I’m a biological anthropologist and a neuroscientist who’s spent many years studying human personality.  There are two basic parts of personality: 1) your culture–everything you grew up to believe, do, say and think; and 2) your biology, your temperament–all those traits that you inherited. I study the second of these basic forces: your temperament, which comprises some 40-60% of who you are.   And in my years of studying the brain physiology of temperament, I have been able to establish that humanity has evolved four broad basic styles of thinking and behaving, linked with the neural systems for dopamine, serotonin, testosterone and estrogen.

The Harvard Business Review reports that 86% of problems in the office occur because people don’t understand each other.  So I came to believe that my information on these four basic biologically based styles of thinking and behaving could be useful in business anywhere in the world–to understand colleagues and clients, compose more effective teams, lead more effectively, and spark innovation.  

So I created a questionnaire to see to what degree you express the traits associated with each of these four basic brain systems; a questionnaire that has now been taking by over 14 million people in 40 countries.  It’s very different personality measure than any on the market today–because I developed it directly from current data on the architecture and physiology of the brain, and then I did two brain scanning studies (using fMRI or functional magnetic resonance imaging) to prove that the questionnaire actually measures what it says it’s measuring.

Each of these four brain systems is associated with a constellation of specific traits:  The traits  linked with the dopamine system include risk taking, novelty seeking, curiosity, spontaneity, energy, mentally flexibility and creativity, as well as being restless, unreflective, opportunistic and unpredictable.  I call those men and women who express a lot to these dopamine-related traits: Explorers.   And I suspect that most of our successful entrepreneurs around the globe inherited and express many of these biologically-based traits. 

The traits linked with the serotonin system are quite different.  Associated with this brain systems are being: traditional, conventional, cautious, calm, detail oriented, literal and concrete thinking (as opposed to theoretical thinking). These men and women tend to follow the rules, respect authority, like schedules and plans, and are risk-adverse. It’s more important to them to have loyal friends than interesting friends.  And they can be close-minded, rigid and controlling. I have designated those with a high proportion of these biologically based traits: Builders. And I suspect that Queen Elizabeth is the high serotonin type, as is Mike Pence, our American vice president.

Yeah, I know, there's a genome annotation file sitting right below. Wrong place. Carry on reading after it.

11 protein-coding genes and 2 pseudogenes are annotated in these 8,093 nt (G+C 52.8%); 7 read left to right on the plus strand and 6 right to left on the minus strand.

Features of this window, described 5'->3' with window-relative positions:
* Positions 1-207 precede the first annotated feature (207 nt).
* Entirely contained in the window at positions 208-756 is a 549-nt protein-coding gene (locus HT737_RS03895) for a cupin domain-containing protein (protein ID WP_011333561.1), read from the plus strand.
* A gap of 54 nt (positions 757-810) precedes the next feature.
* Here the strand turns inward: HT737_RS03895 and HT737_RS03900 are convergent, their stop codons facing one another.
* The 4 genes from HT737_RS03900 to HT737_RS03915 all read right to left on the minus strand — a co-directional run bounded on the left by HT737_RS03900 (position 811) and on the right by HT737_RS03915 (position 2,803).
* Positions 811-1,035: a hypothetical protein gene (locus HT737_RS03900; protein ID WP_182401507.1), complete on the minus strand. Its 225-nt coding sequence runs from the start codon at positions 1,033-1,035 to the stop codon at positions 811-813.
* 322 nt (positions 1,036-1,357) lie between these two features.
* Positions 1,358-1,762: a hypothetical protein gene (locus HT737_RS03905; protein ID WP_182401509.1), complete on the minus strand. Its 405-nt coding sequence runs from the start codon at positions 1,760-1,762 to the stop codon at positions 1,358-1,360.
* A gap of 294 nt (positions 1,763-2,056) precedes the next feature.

The traits linked with the testosterone system once again, different.  These men (and also women) tend to be analytical, logical, strategic, direct, decisive, tough minded, skeptical, straight-forward and very good at what scientists call rule-based systems–everything from math and engineering to computers, mechanics and music.  They can also be impatient, aloof, rank-oriented and so direct that they are offensive. I call these men and women: Directors.  Beethoven was probably very expressive of the traits in the testosterone system, as was Margaret Thatcher and probably Hillary Clinton.  Trump is over the top; but a lot of presidents are most likely also highly expressive the many traits in the testosterone system.

The traits linked with the estrogen system are also numerous:  These women (and also men) are broad, contextual, long-term, holistic, synthetic “web” thinkers.  If high testosterone Directors have a narrow, focused, short-term perspective, those highly expressive of estrogen activity tend to think broadly and long term. They also excel at reading posture, gestures, and tone of voice; they have good people skills and they tend to be empathetic, nurturing, trusting and emotionally expressive. On the downside, they can be effusive, indecisive and gullible.  I call these people: Negotiators.   Obama and Bill Clinton both appear to express several of these high-estrogen traits.

Everyone is a vast combination of the traits in all four of these basic brain systems, of course. Indeed, I have never met two individuals whom I thought were alike—and I’m an identical twin.  But we do express some of the traits in some of these brain systems more than others—giving each of us a distinct and unique personality.  And herein lies the difference between my personality questionnaire and all others. The Myers-Briggs test, the Big Five and all other personality measures put you into one bucket or another. You are this or that.  But that’s not the way the brain works.  For example, I’m very expressive of some of the traits in the dopamine system, and also most of the characteristics linked with estrogen.  I‘ve got a few traits generated by testosterone: for example, I regard myself as logical.  But I’m not mathematically skilled or tough minded.  And I have very few traits linked with serotonin.  I’m not traditional, and I don’t tend to respect authority unless it makes sense to me.